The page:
Smart Glass Opens a Window to New Applications

Anne Corning

The earliest evidence of glass-making dates back an estimated 4,000 years ago to ancient Mesopotamia. Called “humankind’s most important material,”1 glass is everywhere in our modern environment—encasing skyscrapers, letting light into our homes, providing an integral substrate for smartphones and electronic devices, as prescription lenses that help us see better, the windshields on our vehicles, and the fiber optic cables that connect the world. 

Recent decades have seen a proliferation of new glass-based technologies such as touchscreens and ultra-thin flexible glass for the newest foldable devices. Innovations in “smart glass” fabrication are now taking the material to the next level, as technology advancements and the parallel trends of digitization and displays are helping to create more dynamic glass applications.

What is Smart Glass? 

Essentially, smart glass is fabricated with special layers or coatings that provide functional characteristics. These functions can include:

  • Adjustable tint – some types of smart glass automatically respond to sunlight or are controlled electronically to change from transparent to tinted or opaque.
  • Heat & noise blocking –  Various treatments of smart glass enable windows in houses or automobiles to lower heat transmission and reduce noise.
  • Displays – Smart glass with an embedded electrical layer can be used to display images or serve as an interactive touchscreen.
  • Solar power collection – embedding photovoltaic cells within layers of glass makes it possible for a vehicle sunroof to double as a power source to supplement battery power.

Not to be confused with “smart glasses”—the augmented-reality devices worn on our heads—smart glass is finding broad application in industries such as architecture, aerospace, and automotive. The earliest smart glass products were Transitions® eyeglasses that change from clear to tinted when a wearer steps into the sun. The photochromic glass used in this application was first commercialized in the 1960s.

Transitions tinted lenses

Adjustable-tint photochromic glass lenses used in Transitions® progressive eyeglasses. (Image Source)

Two industries that have rapidly adopted smart glass are architecture and construction. In both residential and commercial buildings, adjustable smart glass confers multiple benefits. Reducing UV and sunlight entering a building helps keep it cooler, reducing the need for air conditioning thus saving energy and lowering the carbon footprint. 

Blocking the sun's glare not only makes occupants more comfortable, but also reduces long-term damage to furniture, fabrics, and objects. For example, museums are benefitting from smart-glass sunroofs that provide bright, natural light optimal for viewing artwork while blocking glare and damaging UV rays. In addition to exterior windows and doors, smart glass can also be used for internal doors and partitions to provide privacy and instantly transform a space while occupying a smaller footprint than walls.

Electrochromic tinted glass_architectural

Example of progressively darker tint on architectural glass that uses electrochromic technology (Image © Halio)

In the transportation industry, many aerospace, marine, and automotive manufacturers have also been quick to incorporate smart glass into planes, boats, and vehicles. Adjustable-tint windshields can automatically adapt to ambient light conditions to improve visibility and safety. Heat-blocking windows and sunroofs reduce the need for air conditioning and its components, lowering fuel consumption and emissions. 

Smart glass is especially attractive to electric vehicle (EV) makers. “Tests show that SPD-SmartGlass can reduce fuel consumption and increase the driving range of electric vehicles by up to 5.5%, reduce CO2 emissions by 4 grams/km, block 95% of heat, and reduce temperature inside vehicles by up to 18ºF/10ºC.”2

smart windows_Boeing 777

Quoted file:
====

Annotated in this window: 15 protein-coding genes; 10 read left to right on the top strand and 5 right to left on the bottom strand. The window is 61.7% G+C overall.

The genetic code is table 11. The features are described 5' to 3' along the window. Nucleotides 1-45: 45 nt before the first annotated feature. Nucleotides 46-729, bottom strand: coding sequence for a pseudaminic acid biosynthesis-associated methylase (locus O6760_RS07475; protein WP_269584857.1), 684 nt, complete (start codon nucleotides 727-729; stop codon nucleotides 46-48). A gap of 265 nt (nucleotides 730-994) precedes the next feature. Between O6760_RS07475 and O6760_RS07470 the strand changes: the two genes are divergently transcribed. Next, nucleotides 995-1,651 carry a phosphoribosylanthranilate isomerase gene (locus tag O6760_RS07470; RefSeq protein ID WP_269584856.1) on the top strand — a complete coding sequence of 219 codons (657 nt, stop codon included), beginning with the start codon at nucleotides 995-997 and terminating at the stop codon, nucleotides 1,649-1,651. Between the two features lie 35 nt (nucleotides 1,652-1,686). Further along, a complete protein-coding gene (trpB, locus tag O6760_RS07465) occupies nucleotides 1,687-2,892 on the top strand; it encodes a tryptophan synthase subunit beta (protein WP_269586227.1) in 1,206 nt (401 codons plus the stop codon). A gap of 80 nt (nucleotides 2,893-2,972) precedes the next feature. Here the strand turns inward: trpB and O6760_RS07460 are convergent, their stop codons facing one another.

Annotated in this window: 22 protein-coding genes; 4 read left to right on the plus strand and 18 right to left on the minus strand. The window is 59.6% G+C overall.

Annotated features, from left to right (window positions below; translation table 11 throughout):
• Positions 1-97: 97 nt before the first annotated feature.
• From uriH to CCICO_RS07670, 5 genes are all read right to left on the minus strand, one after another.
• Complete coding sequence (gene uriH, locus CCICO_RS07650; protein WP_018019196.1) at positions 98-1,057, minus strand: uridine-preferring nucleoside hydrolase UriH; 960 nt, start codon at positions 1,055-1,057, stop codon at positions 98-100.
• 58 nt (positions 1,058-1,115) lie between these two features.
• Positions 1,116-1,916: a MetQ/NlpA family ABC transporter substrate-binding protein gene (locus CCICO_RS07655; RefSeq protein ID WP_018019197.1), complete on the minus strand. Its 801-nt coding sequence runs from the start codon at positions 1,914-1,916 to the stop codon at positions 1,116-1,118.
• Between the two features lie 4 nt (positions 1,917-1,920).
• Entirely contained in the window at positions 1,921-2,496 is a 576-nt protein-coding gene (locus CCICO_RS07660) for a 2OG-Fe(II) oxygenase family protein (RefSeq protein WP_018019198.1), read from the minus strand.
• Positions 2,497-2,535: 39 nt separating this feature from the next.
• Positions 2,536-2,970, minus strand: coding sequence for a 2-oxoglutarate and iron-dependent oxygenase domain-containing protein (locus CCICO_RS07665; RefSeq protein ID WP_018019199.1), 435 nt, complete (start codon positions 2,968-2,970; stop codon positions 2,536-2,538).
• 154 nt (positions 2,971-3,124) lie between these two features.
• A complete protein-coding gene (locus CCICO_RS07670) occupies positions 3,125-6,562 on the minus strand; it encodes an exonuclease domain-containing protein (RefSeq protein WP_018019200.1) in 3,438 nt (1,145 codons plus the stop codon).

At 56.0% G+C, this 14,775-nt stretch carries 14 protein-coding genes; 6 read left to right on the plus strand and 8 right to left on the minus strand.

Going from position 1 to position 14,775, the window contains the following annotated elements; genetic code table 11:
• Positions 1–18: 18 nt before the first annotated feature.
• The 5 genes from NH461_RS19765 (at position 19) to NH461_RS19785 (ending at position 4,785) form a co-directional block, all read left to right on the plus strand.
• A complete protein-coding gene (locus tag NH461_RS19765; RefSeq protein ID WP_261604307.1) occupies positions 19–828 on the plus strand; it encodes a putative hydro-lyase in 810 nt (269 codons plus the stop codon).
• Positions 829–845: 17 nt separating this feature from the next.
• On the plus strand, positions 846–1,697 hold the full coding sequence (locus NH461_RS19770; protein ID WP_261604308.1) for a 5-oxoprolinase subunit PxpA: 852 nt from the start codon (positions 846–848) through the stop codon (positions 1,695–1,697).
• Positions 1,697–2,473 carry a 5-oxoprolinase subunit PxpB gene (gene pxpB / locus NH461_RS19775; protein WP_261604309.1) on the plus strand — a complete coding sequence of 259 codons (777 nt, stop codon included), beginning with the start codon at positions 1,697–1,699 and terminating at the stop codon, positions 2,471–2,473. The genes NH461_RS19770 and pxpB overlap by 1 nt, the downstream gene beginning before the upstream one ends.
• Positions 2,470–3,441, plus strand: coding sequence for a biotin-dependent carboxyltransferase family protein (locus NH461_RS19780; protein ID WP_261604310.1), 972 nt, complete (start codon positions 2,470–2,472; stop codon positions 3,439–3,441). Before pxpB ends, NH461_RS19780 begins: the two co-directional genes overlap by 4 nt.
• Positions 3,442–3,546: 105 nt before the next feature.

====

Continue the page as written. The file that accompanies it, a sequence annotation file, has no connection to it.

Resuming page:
Electrochromic glass from Gentex is used in the Boeing 777 to block sunlight and heat, allowing passengers to selectively dim their windows. (Image © Gentex)

Smart glass is also emerging as a display technology. Unlike traditional displays where a glass screen lies in front of a panel that generates digital images (such as an LCD), some types of smart glass can generate a display image from within the glass layers while preserving transparency. For example, some automakers are working on passenger windows that can be touchscreen infotainment displays, and retailers are investing in store windows that serve as a dynamic marketing panel. With so many current and potential uses for smart glass, the market is predicted to grow to nearly $16 billion globally by 2027, a 17.2% CAGR,3 with the architectural and automotive market segments leading the way.

Demonstration of a smart retail window that can display promotional messages and videos, or return to a transparent state, all to draw in more shoppers.

How Does Smart Glass Work?

Fundamentally, smart glass is fabricated with specialized functional or “active” interlayers like films, liquid crystal, and electronics that are sandwiched between two outer layers of glass. This composition can also include adhesive layers, spacing, laminates, and coatings. Different types of active layers or layer combinations result in a wide range of capabilities, allowing smart glass to serve many functions.

Gauzy_smart glass layers

An example of smart glass consisting of an active layer (liquid crystal film) and adhesives sandwiched between two thin outer layers of glass. (Image © Gauzy)

Types of Smart Glass

Smart glass technologies fall into two categories—passive and active. In passive technologies, the functional layer is either light-sensitive (photochromic) or heat-sensitive (thermochromic). They are called passive because they respond automatically to changes in the sun’s UV rays or radiant heat. There is no electrical charge needed, but changes to tint or opacity cannot be controlled by a user.

Active smart glass technologies, on the other hand, respond to electric current thanks to a conductive layer which enables functions to be controlled or adjusted by the user. Electrified smart glass offers additional capabilities such as emitting light, acting as a display screen, enabling variable settings or patterns across a glass panel, or even collecting solar power.  Active technologies are broken down into electrochromic, polymer dispersed liquid crystal (PDLC), and suspended particle device (SPD). 

smart glass taxonomy

The smart glass category includes both passive and active technologies.

Photochromic Glass. Photochromic smart glass (the technology used for Transitions® eyewear) uses a layer of film with photo-sensitive molecules laminated to the inner or outer surface of the glass. The molecules are invisible until exposed to UV rays, which cause them to react (change structure) and change transmittance (change the amount of light let through) going from clear to darker. The amount of tint depends on the amount of UV—the glass adapts to different light conditions. When UV is gone, the glass changes back to transparent.